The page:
Slipping is the case when vCM < Rω (or vTRANS < vROT). The rotation is more than the translation. This kind of motion happens when we suddenly start the vehicle from rest or the vehicle is stuck in mud. In this case, the point of contact has more of vROT than vTRANS. It has a resultant velocity v in the backward direction as shown in Figure 5.36. The kinetic frictional force (fk) opposes the relative motion. Hence it acts in the opposite direction of the relative velocity. This frictional force reduces the rotational velocity and increases the translational velocity till they become equal and the object sets pure rolling. Slipping is sometimes empahasised as backward slipping.
As pure is the combination of translational and rotational motion, we can write the total kinetic energy (KE) as the sum of kinetic energy due to translational motion (KETRANS) and kinetic energy due to rotational motion (KEROT).
If the mass of the rolling object is M, the velocity of center of mass is vCM, its moment of inertia about center of mass is ICM and angular velocity is ω, then
The moment of inertia (ICM) of a rolling object about the center of mass is,
I CM = MK2 and vCM = Rω. Here, K is radius of gyration.
We can also arrive at the same expression by taking the momentary rotation happening with respect to the point of contact (another approach to rolling). If we take the point of contact as O, then,
Here, Io is the moment of inertia of the object about the point of contact. By parallel axis theorem, I o = I CM + MR2. Further we can write, Io = MK2 + MR2. With vCM = Rω or ω = VCM/R.
As the two equations 5.59 and 5.60 are the same, it is once again confirmed that the pure rolling problems could be solved by considering the motion as any one of the following two cases.
i. The combination of translational motion and rotational motion about the center of mass. (or)
ii. The momentary rotational motion about the point of contact.
Let us assume a round object of mass m and radius R is rolling down an inclined plane without slipping as shown in Figure 5.37. There are two forces acting on the object along the inclined plane. One is the component of gravitational force (mg sinθ) and the other is the static frictional force (f). The other component of gravitation force (mg cosθ) is cancelled by the normal force (N) exerted by the plane. As the motion is happening along the incline, we shall write the equation for motion from the free body diagram (FBP) of the object.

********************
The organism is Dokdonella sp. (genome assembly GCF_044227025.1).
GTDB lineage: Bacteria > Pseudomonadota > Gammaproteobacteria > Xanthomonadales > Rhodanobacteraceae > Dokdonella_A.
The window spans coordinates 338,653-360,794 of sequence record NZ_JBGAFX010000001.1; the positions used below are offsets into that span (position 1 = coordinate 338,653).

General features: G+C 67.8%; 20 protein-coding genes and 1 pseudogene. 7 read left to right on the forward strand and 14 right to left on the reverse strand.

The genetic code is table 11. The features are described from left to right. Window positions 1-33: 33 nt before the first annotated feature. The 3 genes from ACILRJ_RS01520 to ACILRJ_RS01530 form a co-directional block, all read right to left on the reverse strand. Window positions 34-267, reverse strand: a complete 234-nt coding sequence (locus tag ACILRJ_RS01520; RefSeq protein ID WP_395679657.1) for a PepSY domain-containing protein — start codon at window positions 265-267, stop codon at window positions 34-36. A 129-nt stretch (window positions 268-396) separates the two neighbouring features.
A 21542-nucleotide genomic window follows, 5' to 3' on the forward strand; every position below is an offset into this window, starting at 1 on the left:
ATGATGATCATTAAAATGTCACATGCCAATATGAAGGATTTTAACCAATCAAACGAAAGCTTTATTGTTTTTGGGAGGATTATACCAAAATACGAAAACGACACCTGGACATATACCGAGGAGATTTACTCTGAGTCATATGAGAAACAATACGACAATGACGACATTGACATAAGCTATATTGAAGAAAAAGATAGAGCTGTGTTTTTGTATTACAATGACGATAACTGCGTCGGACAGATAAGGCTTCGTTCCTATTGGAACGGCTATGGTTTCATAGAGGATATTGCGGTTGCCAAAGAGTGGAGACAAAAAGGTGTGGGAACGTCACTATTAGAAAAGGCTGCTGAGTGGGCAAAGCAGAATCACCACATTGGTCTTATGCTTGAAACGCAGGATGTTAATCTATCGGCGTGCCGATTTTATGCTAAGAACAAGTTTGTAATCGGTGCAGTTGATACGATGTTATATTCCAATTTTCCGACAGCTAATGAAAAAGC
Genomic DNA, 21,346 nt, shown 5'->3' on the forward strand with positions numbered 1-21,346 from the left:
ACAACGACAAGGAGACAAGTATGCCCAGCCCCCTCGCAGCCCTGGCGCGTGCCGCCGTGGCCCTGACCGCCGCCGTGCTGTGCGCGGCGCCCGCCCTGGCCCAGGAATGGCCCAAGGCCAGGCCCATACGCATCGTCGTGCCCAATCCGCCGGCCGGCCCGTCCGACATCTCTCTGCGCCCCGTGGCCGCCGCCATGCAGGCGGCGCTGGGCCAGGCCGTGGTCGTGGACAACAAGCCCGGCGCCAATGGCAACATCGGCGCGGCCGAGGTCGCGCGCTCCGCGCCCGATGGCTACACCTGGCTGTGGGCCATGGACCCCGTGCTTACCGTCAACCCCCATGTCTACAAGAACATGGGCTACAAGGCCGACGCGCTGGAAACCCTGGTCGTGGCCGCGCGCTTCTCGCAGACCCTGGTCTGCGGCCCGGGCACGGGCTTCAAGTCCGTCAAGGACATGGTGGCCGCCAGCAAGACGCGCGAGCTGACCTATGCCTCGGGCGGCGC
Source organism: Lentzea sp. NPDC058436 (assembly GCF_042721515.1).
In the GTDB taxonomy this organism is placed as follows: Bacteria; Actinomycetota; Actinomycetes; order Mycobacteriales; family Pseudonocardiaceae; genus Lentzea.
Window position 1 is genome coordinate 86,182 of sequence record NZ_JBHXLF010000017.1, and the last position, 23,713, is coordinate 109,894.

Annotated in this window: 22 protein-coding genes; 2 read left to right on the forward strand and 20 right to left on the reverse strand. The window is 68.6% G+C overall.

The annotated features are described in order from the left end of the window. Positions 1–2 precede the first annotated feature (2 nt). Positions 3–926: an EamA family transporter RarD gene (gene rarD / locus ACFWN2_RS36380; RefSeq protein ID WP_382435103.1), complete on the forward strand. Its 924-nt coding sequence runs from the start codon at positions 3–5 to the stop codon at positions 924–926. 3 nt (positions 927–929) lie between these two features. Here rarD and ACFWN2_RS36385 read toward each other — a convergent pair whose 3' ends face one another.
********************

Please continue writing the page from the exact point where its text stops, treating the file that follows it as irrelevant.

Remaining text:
For translational motion, mg sinθ is the supporting force and f is the opposing force,
mg sinθ - f = ma (5.61)
For rotational motion, let us take the torque with respect to the center of the object. Then mg sinθ cannot cause torque as it passes through it but the frictional force f can set torque of Rf.
Rf = Iα
By using the relation, a = r α, and moment of inertia I = mK2, we get,
Now equation (5.59) becomes,
After rewriting it for acceleration, we get,
We can also find the expression for final velocity of the rolling object by using third equation of motion for the inclined plane. v 2 = u2 + 2as. If the body starts rolling from rest, u = 0. When h is the vertical height of the incline, the length of the incline s is, s = h/sinθ
The time taken for rolling down the
incline could also be written from first equation of motion as, v = u + at. For the object which starts
rolling from rest, u = 0. Then,
The equation suggests that for a given incline, the object with the least value of radius of gyration K will reach the bottom of the incline first.
A rolling wheel has velocity of its center of mass as 5 m s-1. If its radius is 1.5 m and angular velocity is 3 rad s-1, then check whether it is in pure rolling or not.
Translational velocity (vTRANS) or velocity of center of mass, vCM = 5 m s-1
The radius is, R = 1.5 m and the angular velocity is, ω = 3 rad s-1
Rotational velocity, vROT = Rω
As vCM > Rω (or) vTRANS > Rω, It is not in pure rolling, but sliding.
A solid sphere is undergoing pure rolling. What is the ratio of its translational kinetic energy to rotational kinetic energy?
The expression for total kinetic energy in pure rolling is,
For any object the total kinetic energy as per equation 5.58 and 5.59 is,
The above equation suggests that in pure rolling the ratio of total kinetic energy, translational kinetic energy and rotational kinetic energy is given as,
Four round objects namely a ring, a disc, a hollow sphere and a solid sphere with same radius R start to roll down an incline at the same time. Find out which object will reach the bottom first.
For all the four objects namely the ring, disc, hollow sphere and solid sphere, the radii of gyration K are R, √(1/2) R, √(2/3) R, √(2/5) R (ref Table (5.3)). With numerical values the radius of gyration K are 1R, 0.707R, 0.816R, 0.632R respectively. The expression for time taken for rolling has the radius of gyration K in the numerator as per equation 5.63
The one with least value of radius of gyration K will take the shortest time to reach the bottom of the inclined plane. The order of objects reaching the bottom is first, solid sphere; second, disc; third, hollow sphere and last, ring.